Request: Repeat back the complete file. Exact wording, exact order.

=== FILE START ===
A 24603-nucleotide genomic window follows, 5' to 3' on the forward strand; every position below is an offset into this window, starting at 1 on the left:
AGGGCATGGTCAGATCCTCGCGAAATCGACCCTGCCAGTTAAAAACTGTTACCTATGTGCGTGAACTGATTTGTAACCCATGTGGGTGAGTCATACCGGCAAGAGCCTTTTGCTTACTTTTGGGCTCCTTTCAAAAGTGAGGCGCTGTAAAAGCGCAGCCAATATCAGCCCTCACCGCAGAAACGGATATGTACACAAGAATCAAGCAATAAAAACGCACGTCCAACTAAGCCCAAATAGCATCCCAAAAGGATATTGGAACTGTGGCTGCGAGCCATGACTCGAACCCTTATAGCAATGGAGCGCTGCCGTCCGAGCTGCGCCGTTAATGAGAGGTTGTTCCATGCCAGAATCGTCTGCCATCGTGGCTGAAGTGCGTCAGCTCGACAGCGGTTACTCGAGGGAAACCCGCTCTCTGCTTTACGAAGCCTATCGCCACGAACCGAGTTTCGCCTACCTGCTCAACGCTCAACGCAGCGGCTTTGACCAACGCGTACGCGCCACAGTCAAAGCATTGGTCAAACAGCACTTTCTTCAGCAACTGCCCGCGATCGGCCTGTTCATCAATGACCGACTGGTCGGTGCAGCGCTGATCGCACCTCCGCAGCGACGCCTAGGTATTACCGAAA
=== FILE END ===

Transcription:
A 24603-nucleotide genomic window follows, 5' to 3' on the forward strand; every position below is an offset into this window, starting at 1 on the left:
AGGGCATGGTCAGATCCTCGCGAAATCGACCCTGCCAGTTAAAAACTGTTACCTATGTGCGTGAACTGATTTGTAACCCATGTGGGTGAGTCATACCGGCAAGAGCCTTTTGCTTACTTTTGGGCTCCTTTCAAAAGTGAGGCGCTGTAAAAGCGCAGCCAATATCAGCCCTCACCGCAGAAACGGATATGTACACAAGAATCAAGCAATAAAAACGCACGTCCAACTAAGCCCAAATAGCATCCCAAAAGGATATTGGAACTGTGGCTGCGAGCCATGACTCGAACCCTTATAGCAATGGAGCGCTGCCGTCCGAGCTGCGCCGTTAATGAGAGGTTGTTCCATGCCAGAATCGTCTGCCATCGTGGCTGAAGTGCGTCAGCTCGACAGCGGTTACTCGAGGGAAACCCGCTCTCTGCTTTACGAAGCCTATCGCCACGAACCGAGTTTCGCCTACCTGCTCAACGCTCAACGCAGCGGCTTTGACCAACGCGTACGCGCCACAGTCAAAGCATTGGTCAAACAGCACTTTCTTCAGCAACTGCCCGCGATCGGCCTGTTCATCAATGACCGACTGGTCGGTGCAGCGCTGATCGCACCTCCGCAGCGACGCCTAGGTATTACCGAAA